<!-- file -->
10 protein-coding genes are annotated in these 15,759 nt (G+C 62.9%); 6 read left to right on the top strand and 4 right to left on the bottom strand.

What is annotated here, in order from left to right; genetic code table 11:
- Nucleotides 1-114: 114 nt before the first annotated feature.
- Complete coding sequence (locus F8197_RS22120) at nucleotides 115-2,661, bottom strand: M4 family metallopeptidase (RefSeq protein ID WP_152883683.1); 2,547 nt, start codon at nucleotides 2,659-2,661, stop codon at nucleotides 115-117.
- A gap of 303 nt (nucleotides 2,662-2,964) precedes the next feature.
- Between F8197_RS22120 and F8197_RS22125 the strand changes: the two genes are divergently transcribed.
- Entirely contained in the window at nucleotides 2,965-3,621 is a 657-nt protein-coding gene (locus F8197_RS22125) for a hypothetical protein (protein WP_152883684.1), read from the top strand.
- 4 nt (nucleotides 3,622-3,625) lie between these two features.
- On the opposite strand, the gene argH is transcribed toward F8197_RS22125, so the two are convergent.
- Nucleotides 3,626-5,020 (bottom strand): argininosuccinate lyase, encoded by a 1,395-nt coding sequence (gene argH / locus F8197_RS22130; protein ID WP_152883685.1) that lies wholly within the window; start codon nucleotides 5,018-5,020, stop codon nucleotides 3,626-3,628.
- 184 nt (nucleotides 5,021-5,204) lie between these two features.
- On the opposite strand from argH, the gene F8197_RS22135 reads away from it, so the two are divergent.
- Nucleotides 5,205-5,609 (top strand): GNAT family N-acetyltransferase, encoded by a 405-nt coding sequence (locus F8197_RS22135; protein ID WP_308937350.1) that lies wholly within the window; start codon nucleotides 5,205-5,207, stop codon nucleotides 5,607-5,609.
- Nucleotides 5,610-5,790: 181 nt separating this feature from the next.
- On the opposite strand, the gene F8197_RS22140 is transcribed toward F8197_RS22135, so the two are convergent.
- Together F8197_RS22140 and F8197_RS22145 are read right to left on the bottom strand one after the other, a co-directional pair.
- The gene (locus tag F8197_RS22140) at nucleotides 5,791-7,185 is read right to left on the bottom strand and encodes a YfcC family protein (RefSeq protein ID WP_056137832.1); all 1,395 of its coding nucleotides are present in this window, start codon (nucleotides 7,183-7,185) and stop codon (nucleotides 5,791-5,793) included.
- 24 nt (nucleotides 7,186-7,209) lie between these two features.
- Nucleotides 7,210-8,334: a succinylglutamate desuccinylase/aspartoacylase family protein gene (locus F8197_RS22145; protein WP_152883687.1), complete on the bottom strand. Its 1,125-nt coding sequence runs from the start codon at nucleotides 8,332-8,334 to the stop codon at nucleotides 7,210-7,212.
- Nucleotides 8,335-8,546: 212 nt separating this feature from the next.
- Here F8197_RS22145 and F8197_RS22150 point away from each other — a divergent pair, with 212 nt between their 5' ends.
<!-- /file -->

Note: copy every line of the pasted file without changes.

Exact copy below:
10 protein-coding genes are annotated in these 15,759 nt (G+C 62.9%); 6 read left to right on the top strand and 4 right to left on the bottom strand.

What is annotated here, in order from left to right; genetic code table 11:
- Nucleotides 1-114: 114 nt before the first annotated feature.
- Complete coding sequence (locus F8197_RS22120) at nucleotides 115-2,661, bottom strand: M4 family metallopeptidase (RefSeq protein ID WP_152883683.1); 2,547 nt, start codon at nucleotides 2,659-2,661, stop codon at nucleotides 115-117.
- A gap of 303 nt (nucleotides 2,662-2,964) precedes the next feature.
- Between F8197_RS22120 and F8197_RS22125 the strand changes: the two genes are divergently transcribed.
- Entirely contained in the window at nucleotides 2,965-3,621 is a 657-nt protein-coding gene (locus F8197_RS22125) for a hypothetical protein (protein WP_152883684.1), read from the top strand.
- 4 nt (nucleotides 3,622-3,625) lie between these two features.
- On the opposite strand, the gene argH is transcribed toward F8197_RS22125, so the two are convergent.
- Nucleotides 3,626-5,020 (bottom strand): argininosuccinate lyase, encoded by a 1,395-nt coding sequence (gene argH / locus F8197_RS22130; protein ID WP_152883685.1) that lies wholly within the window; start codon nucleotides 5,018-5,020, stop codon nucleotides 3,626-3,628.
- 184 nt (nucleotides 5,021-5,204) lie between these two features.
- On the opposite strand from argH, the gene F8197_RS22135 reads away from it, so the two are divergent.
- Nucleotides 5,205-5,609 (top strand): GNAT family N-acetyltransferase, encoded by a 405-nt coding sequence (locus F8197_RS22135; protein ID WP_308937350.1) that lies wholly within the window; start codon nucleotides 5,205-5,207, stop codon nucleotides 5,607-5,609.
- Nucleotides 5,610-5,790: 181 nt separating this feature from the next.
- On the opposite strand, the gene F8197_RS22140 is transcribed toward F8197_RS22135, so the two are convergent.
- Together F8197_RS22140 and F8197_RS22145 are read right to left on the bottom strand one after the other, a co-directional pair.
- The gene (locus tag F8197_RS22140) at nucleotides 5,791-7,185 is read right to left on the bottom strand and encodes a YfcC family protein (RefSeq protein ID WP_056137832.1); all 1,395 of its coding nucleotides are present in this window, start codon (nucleotides 7,183-7,185) and stop codon (nucleotides 5,791-5,793) included.
- 24 nt (nucleotides 7,186-7,209) lie between these two features.
- Nucleotides 7,210-8,334: a succinylglutamate desuccinylase/aspartoacylase family protein gene (locus F8197_RS22145; protein WP_152883687.1), complete on the bottom strand. Its 1,125-nt coding sequence runs from the start codon at nucleotides 8,332-8,334 to the stop codon at nucleotides 7,210-7,212.
- Nucleotides 8,335-8,546: 212 nt separating this feature from the next.
- Here F8197_RS22145 and F8197_RS22150 point away from each other — a divergent pair, with 212 nt between their 5' ends.